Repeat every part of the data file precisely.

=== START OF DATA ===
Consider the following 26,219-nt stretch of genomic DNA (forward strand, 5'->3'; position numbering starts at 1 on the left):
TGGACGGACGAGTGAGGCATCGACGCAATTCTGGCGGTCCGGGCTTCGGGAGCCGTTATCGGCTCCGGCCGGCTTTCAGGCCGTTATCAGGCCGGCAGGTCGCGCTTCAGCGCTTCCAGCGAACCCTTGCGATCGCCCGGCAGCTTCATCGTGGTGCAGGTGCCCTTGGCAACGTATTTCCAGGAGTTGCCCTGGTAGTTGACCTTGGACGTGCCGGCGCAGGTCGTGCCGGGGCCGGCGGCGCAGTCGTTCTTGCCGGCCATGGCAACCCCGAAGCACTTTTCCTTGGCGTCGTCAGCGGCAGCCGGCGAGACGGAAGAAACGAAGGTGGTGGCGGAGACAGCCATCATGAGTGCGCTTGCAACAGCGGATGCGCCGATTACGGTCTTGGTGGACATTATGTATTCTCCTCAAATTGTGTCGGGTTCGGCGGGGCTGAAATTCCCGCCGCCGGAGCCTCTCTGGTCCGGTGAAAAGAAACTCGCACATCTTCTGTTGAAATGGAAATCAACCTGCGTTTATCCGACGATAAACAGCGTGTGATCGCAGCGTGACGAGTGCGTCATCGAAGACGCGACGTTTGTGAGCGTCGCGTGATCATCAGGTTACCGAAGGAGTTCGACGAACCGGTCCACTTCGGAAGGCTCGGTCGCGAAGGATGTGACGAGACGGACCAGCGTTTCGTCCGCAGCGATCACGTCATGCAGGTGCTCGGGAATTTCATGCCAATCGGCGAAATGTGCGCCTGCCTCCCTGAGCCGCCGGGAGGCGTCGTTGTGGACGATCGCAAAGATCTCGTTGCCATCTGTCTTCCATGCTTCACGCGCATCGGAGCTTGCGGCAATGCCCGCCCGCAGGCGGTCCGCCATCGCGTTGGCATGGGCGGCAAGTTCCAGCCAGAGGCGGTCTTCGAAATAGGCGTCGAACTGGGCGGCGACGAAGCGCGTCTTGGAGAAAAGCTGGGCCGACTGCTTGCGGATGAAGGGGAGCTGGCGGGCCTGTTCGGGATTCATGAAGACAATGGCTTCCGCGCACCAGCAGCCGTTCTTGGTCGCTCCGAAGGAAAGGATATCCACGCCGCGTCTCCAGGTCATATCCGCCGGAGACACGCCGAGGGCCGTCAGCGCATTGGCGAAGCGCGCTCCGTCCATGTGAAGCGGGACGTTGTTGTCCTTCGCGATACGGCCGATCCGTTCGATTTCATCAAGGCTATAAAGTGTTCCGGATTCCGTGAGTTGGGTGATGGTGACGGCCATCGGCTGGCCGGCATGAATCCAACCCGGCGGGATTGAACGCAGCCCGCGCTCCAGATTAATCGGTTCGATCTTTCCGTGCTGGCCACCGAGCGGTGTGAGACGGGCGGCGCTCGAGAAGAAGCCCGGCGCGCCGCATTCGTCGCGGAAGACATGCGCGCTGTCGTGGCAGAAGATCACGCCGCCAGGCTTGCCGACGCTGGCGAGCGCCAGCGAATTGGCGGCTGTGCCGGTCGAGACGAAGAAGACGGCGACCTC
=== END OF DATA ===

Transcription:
Consider the following 26,219-nt stretch of genomic DNA (forward strand, 5'->3'; position numbering starts at 1 on the left):
TGGACGGACGAGTGAGGCATCGACGCAATTCTGGCGGTCCGGGCTTCGGGAGCCGTTATCGGCTCCGGCCGGCTTTCAGGCCGTTATCAGGCCGGCAGGTCGCGCTTCAGCGCTTCCAGCGAACCCTTGCGATCGCCCGGCAGCTTCATCGTGGTGCAGGTGCCCTTGGCAACGTATTTCCAGGAGTTGCCCTGGTAGTTGACCTTGGACGTGCCGGCGCAGGTCGTGCCGGGGCCGGCGGCGCAGTCGTTCTTGCCGGCCATGGCAACCCCGAAGCACTTTTCCTTGGCGTCGTCAGCGGCAGCCGGCGAGACGGAAGAAACGAAGGTGGTGGCGGAGACAGCCATCATGAGTGCGCTTGCAACAGCGGATGCGCCGATTACGGTCTTGGTGGACATTATGTATTCTCCTCAAATTGTGTCGGGTTCGGCGGGGCTGAAATTCCCGCCGCCGGAGCCTCTCTGGTCCGGTGAAAAGAAACTCGCACATCTTCTGTTGAAATGGAAATCAACCTGCGTTTATCCGACGATAAACAGCGTGTGATCGCAGCGTGACGAGTGCGTCATCGAAGACGCGACGTTTGTGAGCGTCGCGTGATCATCAGGTTACCGAAGGAGTTCGACGAACCGGTCCACTTCGGAAGGCTCGGTCGCGAAGGATGTGACGAGACGGACCAGCGTTTCGTCCGCAGCGATCACGTCATGCAGGTGCTCGGGAATTTCATGCCAATCGGCGAAATGTGCGCCTGCCTCCCTGAGCCGCCGGGAGGCGTCGTTGTGGACGATCGCAAAGATCTCGTTGCCATCTGTCTTCCATGCTTCACGCGCATCGGAGCTTGCGGCAATGCCCGCCCGCAGGCGGTCCGCCATCGCGTTGGCATGGGCGGCAAGTTCCAGCCAGAGGCGGTCTTCGAAATAGGCGTCGAACTGGGCGGCGACGAAGCGCGTCTTGGAGAAAAGCTGGGCCGACTGCTTGCGGATGAAGGGGAGCTGGCGGGCCTGTTCGGGATTCATGAAGACAATGGCTTCCGCGCACCAGCAGCCGTTCTTGGTCGCTCCGAAGGAAAGGATATCCACGCCGCGTCTCCAGGTCATATCCGCCGGAGACACGCCGAGGGCCGTCAGCGCATTGGCGAAGCGCGCTCCGTCCATGTGAAGCGGGACGTTGTTGTCCTTCGCGATACGGCCGATCCGTTCGATTTCATCAAGGCTATAAAGTGTTCCGGATTCCGTGAGTTGGGTGATGGTGACGGCCATCGGCTGGCCGGCATGAATCCAACCCGGCGGGATTGAACGCAGCCCGCGCTCCAGATTAATCGGTTCGATCTTTCCGTGCTGGCCACCGAGCGGTGTGAGACGGGCGGCGCTCGAGAAGAAGCCCGGCGCGCCGCATTCGTCGCGGAAGACATGCGCGCTGTCGTGGCAGAAGATCACGCCGCCAGGCTTGCCGACGCTGGCGAGCGCCAGCGAATTGGCGGCTGTGCCGGTCGAGACGAAGAAGACGGCGACCTC